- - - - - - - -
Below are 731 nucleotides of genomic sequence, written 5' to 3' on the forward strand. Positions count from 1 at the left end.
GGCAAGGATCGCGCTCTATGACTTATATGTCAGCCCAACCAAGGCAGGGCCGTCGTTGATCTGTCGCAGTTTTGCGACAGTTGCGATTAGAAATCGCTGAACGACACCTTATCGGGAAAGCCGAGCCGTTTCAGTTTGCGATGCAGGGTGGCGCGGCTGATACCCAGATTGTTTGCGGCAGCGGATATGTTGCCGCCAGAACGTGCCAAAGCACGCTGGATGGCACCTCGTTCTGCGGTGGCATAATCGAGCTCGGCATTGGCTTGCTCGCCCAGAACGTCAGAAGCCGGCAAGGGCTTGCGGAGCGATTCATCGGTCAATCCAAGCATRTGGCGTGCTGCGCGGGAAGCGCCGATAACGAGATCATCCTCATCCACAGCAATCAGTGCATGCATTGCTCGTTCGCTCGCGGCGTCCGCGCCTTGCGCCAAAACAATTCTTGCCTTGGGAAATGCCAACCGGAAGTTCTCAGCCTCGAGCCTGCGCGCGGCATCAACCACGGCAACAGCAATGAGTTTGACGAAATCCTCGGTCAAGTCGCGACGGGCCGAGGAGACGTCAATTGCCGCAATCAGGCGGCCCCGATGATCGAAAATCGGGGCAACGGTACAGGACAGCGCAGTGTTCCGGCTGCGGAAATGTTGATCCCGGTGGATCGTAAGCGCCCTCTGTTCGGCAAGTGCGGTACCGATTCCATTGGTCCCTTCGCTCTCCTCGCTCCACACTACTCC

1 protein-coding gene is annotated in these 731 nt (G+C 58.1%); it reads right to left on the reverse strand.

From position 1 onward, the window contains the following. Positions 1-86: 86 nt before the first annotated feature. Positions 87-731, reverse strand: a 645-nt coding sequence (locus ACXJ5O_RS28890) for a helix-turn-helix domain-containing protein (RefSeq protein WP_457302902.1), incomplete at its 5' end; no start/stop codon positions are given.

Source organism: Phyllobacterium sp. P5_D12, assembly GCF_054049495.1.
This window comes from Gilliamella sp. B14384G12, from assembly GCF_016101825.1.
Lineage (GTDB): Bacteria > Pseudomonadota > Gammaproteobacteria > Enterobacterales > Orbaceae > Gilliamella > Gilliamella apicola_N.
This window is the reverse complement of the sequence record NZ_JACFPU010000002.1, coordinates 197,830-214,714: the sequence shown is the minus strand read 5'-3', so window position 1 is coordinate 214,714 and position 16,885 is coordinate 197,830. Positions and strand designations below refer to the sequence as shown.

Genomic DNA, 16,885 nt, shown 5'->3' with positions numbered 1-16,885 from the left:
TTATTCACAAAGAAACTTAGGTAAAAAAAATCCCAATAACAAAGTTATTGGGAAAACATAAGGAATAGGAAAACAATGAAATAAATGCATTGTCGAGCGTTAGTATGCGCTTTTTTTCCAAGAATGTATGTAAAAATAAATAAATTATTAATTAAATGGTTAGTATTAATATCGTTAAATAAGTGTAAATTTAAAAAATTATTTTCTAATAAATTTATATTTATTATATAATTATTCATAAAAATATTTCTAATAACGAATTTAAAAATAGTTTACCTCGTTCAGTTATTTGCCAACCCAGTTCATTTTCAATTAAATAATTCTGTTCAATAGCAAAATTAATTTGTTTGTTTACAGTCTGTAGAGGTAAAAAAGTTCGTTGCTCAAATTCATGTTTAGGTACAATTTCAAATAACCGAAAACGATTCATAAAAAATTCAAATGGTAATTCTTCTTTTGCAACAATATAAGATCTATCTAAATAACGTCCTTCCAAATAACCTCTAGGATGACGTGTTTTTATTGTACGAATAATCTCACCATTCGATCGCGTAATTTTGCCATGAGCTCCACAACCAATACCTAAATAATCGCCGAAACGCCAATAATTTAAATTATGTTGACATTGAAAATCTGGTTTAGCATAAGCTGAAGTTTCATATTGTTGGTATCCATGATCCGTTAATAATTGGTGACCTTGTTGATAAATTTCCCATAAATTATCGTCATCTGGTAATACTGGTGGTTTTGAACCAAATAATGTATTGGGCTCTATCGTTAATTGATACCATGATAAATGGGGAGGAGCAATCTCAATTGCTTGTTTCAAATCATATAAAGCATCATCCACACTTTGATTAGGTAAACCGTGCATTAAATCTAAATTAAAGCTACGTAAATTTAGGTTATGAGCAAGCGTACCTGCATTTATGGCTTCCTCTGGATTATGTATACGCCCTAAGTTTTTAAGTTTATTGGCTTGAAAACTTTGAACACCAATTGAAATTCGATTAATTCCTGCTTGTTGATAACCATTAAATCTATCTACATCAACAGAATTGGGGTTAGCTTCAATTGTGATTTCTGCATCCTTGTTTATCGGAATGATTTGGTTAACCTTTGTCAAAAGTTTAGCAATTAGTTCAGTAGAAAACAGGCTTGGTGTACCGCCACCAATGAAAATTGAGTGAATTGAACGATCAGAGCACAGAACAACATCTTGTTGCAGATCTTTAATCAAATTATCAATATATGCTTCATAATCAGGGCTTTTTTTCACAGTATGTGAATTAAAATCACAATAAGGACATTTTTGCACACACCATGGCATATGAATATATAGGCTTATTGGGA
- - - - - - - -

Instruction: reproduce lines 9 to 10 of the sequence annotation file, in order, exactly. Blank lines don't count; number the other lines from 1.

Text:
Genomic DNA, 16,885 nt, shown 5'->3' with positions numbered 1-16,885 from the left:
TTATTCACAAAGAAACTTAGGTAAAAAAAATCCCAATAACAAAGTTATTGGGAAAACATAAGGAATAGGAAAACAATGAAATAAATGCATTGTCGAGCGTTAGTATGCGCTTTTTTTCCAAGAATGTATGTAAAAATAAATAAATTATTAATTAAATGGTTAGTATTAATATCGTTAAATAAGTGTAAATTTAAAAAATTATTTTCTAATAAATTTATATTTATTATATAATTATTCATAAAAATATTTCTAATAACGAATTTAAAAATAGTTTACCTCGTTCAGTTATTTGCCAACCCAGTTCATTTTCAATTAAATAATTCTGTTCAATAGCAAAATTAATTTGTTTGTTTACAGTCTGTAGAGGTAAAAAAGTTCGTTGCTCAAATTCATGTTTAGGTACAATTTCAAATAACCGAAAACGATTCATAAAAAATTCAAATGGTAATTCTTCTTTTGCAACAATATAAGATCTATCTAAATAACGTCCTTCCAAATAACCTCTAGGATGACGTGTTTTTATTGTACGAATAATCTCACCATTCGATCGCGTAATTTTGCCATGAGCTCCACAACCAATACCTAAATAATCGCCGAAACGCCAATAATTTAAATTATGTTGACATTGAAAATCTGGTTTAGCATAAGCTGAAGTTTCATATTGTTGGTATCCATGATCCGTTAATAATTGGTGACCTTGTTGATAAATTTCCCATAAATTATCGTCATCTGGTAATACTGGTGGTTTTGAACCAAATAATGTATTGGGCTCTATCGTTAATTGATACCATGATAAATGGGGAGGAGCAATCTCAATTGCTTGTTTCAAATCATATAAAGCATCATCCACACTTTGATTAGGTAAACCGTGCATTAAATCTAAATTAAAGCTACGTAAATTTAGGTTATGAGCAAGCGTACCTGCATTTATGGCTTCCTCTGGATTATGTATACGCCCTAAGTTTTTAAGTTTATTGGCTTGAAAACTTTGAACACCAATTGAAATTCGATTAATTCCTGCTTGTTGATAACCATTAAATCTATCTACATCAACAGAATTGGGGTTAGCTTCAATTGTGATTTCTGCATCCTTGTTTATCGGAATGATTTGGTTAACCTTTGTCAAAAGTTTAGCAATTAGTTCAGTAGAAAACAGGCTTGGTGTACCGCCACCAATGAAAATTGAGTGAATTGAACGATCAGAGCACAGAACAACATCTTGTTGCAGATCTTTAATCAAATTATCAATATATGCTTCATAATCAGGGCTTTTTTTCACAGTATGTGAATTAAAATCACAATAAGGACATTTTTGCACACACCATGGCATATGAATATATAGGCTTATTGGGA